Islam / Caliph /
Other spelling: Ummawiyy, Ummayyad
The Umayyads were located most of the time to Damascus in Syria.
The were the descendants of Umayya ibn Abdi sh-Shams, a member of the Quraysh family of Mecca.
The first Umayyad Caliph was Mu'awiyya, who fought against Caliph Ali until Ali was murdered in 661.
There are two Umayyad families, from 661 to 684 it was the Sufaynid branch, but from 684 the Marwanid branch took over the control.
Even though the Caliphate was a religious institution, the Umayyads were to a large extent secular rulers, who participated only partly in religious administration and questions. Historical sources present the Umayyad Caliphs as tyrannical so often that you get the impression they were not Muslims at all. This is particularly the case with historical sources written by Shi'is, while Sunni writers have an ambiguous relationship to them. Only Umar 2 (717-20) and Yazid 3 are generally considered to have been just and fair.
The Umayyads are most famous for the buildings they erected, like the Dome of the Rock and the Al-Aqsa Mosque in Jerusalem (690s) and the Umayyad Mosque in Damascus (705).
The Umayyads extended its territories massively during its Caliphate, at least until the 710s. Most of the new land was to the west in Africa and the Iberian peninsula, but they also reached the borders of China and northern India. There were a number of unsuccessful attempts to conquer Constantinople, in 674-78 and 717-18.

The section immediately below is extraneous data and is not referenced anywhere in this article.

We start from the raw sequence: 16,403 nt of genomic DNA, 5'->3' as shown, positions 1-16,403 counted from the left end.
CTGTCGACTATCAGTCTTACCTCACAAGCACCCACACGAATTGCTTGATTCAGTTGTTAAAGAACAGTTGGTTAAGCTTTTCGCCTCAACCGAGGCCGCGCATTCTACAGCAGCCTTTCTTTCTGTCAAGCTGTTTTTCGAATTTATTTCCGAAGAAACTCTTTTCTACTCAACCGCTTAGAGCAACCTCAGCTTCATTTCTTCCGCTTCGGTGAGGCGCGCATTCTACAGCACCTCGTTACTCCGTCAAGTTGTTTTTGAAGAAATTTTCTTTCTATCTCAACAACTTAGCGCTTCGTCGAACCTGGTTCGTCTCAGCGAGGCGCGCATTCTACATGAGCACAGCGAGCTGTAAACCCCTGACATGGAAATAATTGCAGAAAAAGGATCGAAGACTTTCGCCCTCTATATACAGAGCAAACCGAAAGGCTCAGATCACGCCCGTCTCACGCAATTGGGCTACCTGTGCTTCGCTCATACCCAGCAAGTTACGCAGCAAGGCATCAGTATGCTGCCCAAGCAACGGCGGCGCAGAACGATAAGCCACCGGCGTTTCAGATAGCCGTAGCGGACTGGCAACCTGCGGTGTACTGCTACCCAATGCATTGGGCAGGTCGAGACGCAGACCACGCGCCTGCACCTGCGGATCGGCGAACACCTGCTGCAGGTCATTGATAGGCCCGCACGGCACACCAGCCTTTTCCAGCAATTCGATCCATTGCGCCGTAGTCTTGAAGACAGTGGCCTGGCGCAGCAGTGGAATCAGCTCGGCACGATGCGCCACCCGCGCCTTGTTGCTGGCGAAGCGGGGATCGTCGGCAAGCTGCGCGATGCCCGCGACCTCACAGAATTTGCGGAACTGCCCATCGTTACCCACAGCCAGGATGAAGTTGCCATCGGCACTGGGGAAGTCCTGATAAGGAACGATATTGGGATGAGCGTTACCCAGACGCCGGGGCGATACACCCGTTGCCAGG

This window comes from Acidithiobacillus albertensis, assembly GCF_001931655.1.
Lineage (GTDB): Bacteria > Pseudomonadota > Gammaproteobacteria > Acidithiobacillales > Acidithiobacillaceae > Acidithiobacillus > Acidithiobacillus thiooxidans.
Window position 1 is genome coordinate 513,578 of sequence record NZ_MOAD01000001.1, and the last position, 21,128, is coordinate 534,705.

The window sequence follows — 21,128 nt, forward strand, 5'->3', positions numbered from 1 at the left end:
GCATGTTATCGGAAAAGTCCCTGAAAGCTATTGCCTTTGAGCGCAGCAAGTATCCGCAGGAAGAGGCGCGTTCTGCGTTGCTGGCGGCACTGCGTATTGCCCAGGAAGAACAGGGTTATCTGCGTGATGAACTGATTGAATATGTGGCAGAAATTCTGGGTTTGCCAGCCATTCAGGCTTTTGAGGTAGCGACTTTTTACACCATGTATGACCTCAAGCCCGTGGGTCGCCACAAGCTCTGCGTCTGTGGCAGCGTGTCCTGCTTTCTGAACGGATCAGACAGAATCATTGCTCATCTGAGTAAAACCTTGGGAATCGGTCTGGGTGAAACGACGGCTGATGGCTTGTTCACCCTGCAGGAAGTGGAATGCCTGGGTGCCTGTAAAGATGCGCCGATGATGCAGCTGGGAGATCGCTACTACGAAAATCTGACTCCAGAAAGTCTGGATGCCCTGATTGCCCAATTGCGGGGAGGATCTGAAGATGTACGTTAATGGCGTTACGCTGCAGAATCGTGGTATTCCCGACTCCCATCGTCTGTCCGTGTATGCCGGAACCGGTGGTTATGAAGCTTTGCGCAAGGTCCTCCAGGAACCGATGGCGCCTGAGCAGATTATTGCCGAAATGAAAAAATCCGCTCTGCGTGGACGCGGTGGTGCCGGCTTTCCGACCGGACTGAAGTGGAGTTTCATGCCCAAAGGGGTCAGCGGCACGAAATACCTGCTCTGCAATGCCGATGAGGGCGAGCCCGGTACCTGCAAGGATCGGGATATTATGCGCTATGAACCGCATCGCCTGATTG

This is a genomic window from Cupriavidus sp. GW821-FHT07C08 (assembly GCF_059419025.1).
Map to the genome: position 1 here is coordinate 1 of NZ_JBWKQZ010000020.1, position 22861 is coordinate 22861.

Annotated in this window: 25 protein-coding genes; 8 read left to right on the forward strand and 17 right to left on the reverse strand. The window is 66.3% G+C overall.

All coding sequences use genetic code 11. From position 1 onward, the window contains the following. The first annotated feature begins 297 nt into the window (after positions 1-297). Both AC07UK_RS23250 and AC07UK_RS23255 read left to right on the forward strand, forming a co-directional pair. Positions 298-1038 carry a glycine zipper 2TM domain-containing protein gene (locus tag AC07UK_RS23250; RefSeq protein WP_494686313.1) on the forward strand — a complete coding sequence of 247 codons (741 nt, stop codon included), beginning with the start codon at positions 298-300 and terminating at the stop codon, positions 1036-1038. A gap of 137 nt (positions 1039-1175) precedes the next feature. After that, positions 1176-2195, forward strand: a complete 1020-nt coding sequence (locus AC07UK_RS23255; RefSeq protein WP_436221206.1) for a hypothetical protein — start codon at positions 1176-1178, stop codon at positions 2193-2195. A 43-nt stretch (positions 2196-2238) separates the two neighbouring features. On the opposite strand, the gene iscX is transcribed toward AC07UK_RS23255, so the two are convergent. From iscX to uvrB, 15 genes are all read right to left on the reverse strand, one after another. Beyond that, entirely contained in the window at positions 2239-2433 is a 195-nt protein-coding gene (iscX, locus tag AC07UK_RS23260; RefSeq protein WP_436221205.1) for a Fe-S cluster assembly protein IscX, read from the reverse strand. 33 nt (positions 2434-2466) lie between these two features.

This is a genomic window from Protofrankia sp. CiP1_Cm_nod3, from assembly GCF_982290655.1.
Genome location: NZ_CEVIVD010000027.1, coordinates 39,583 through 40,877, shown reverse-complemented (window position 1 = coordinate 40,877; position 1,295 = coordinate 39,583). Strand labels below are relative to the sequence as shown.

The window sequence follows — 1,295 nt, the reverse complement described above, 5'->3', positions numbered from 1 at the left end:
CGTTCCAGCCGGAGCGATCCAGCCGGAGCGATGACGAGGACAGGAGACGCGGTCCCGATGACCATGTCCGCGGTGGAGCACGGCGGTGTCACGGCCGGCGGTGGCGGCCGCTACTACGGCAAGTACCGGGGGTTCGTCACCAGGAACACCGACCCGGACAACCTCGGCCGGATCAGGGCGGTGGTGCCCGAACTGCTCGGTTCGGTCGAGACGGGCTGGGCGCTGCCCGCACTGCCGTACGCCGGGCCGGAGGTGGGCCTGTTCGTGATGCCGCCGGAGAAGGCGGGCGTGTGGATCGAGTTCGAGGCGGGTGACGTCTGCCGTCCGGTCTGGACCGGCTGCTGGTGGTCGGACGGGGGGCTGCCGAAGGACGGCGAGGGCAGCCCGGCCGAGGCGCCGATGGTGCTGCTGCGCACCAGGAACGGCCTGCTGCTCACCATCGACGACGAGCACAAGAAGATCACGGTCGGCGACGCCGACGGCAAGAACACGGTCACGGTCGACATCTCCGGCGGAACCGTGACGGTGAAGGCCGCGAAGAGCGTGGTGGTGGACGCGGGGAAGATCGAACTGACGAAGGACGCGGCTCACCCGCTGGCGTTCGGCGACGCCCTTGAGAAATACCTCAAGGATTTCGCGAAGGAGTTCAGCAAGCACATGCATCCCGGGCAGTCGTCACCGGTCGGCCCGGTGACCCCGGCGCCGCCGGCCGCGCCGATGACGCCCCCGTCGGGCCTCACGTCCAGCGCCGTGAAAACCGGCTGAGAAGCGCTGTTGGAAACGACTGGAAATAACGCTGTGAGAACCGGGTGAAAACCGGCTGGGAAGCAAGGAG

The time of the Umayyads was not a time of conversion to Islam, as people converting to Islam, were exempted from certain taxes, like the jizya, the tax of the dhimmis.
The Umayyads were overthrown in 750 by the Abbasids. The Abbasids had begun a revolt in Khurasan in Persia, following tensions and dissatisfaction over difference in treatment between Muslims of true Arab origin, and non-Arab converts to Islam in the Arab army. The Abbasids addressed this, and met a weak enemy that had relied too much upon forces that were all too happy to see the Umayyads gone.
But even with the Umayyads out of Damascus, they were not all cut away from power, as some members of the family moved to Muslim Spain, where their leader seized the position as emir. From 756 to 1031 the Umayyads ruled Spain, and for the last 100 years of this period the emir also called himself Caliph.